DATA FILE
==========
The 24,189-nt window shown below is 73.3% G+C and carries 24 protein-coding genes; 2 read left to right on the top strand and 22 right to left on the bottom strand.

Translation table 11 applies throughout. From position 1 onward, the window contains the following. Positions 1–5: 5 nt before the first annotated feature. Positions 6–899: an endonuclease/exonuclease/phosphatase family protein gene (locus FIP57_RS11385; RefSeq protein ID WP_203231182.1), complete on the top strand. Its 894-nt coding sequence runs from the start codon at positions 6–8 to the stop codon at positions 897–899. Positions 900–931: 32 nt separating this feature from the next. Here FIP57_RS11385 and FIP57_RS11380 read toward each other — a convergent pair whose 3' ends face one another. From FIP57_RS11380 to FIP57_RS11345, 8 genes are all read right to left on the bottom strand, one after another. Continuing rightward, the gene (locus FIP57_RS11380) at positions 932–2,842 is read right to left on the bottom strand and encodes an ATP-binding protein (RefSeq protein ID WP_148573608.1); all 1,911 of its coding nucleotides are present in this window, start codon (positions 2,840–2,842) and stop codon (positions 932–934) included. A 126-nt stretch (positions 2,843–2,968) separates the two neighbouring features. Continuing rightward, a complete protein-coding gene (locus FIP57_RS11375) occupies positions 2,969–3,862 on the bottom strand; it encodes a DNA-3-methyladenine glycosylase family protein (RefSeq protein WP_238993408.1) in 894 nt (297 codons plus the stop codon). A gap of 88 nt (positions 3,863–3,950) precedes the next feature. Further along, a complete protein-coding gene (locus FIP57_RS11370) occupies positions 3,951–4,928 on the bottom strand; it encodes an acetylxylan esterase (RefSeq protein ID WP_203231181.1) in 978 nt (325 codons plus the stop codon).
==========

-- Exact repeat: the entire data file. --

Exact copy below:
The 24,189-nt window shown below is 73.3% G+C and carries 24 protein-coding genes; 2 read left to right on the top strand and 22 right to left on the bottom strand.

Translation table 11 applies throughout. From position 1 onward, the window contains the following. Positions 1–5: 5 nt before the first annotated feature. Positions 6–899: an endonuclease/exonuclease/phosphatase family protein gene (locus FIP57_RS11385; RefSeq protein ID WP_203231182.1), complete on the top strand. Its 894-nt coding sequence runs from the start codon at positions 6–8 to the stop codon at positions 897–899. Positions 900–931: 32 nt separating this feature from the next. Here FIP57_RS11385 and FIP57_RS11380 read toward each other — a convergent pair whose 3' ends face one another. From FIP57_RS11380 to FIP57_RS11345, 8 genes are all read right to left on the bottom strand, one after another. Continuing rightward, the gene (locus FIP57_RS11380) at positions 932–2,842 is read right to left on the bottom strand and encodes an ATP-binding protein (RefSeq protein ID WP_148573608.1); all 1,911 of its coding nucleotides are present in this window, start codon (positions 2,840–2,842) and stop codon (positions 932–934) included. A 126-nt stretch (positions 2,843–2,968) separates the two neighbouring features. Continuing rightward, a complete protein-coding gene (locus FIP57_RS11375) occupies positions 2,969–3,862 on the bottom strand; it encodes a DNA-3-methyladenine glycosylase family protein (RefSeq protein WP_238993408.1) in 894 nt (297 codons plus the stop codon). A gap of 88 nt (positions 3,863–3,950) precedes the next feature. Further along, a complete protein-coding gene (locus FIP57_RS11370) occupies positions 3,951–4,928 on the bottom strand; it encodes an acetylxylan esterase (RefSeq protein ID WP_203231181.1) in 978 nt (325 codons plus the stop codon).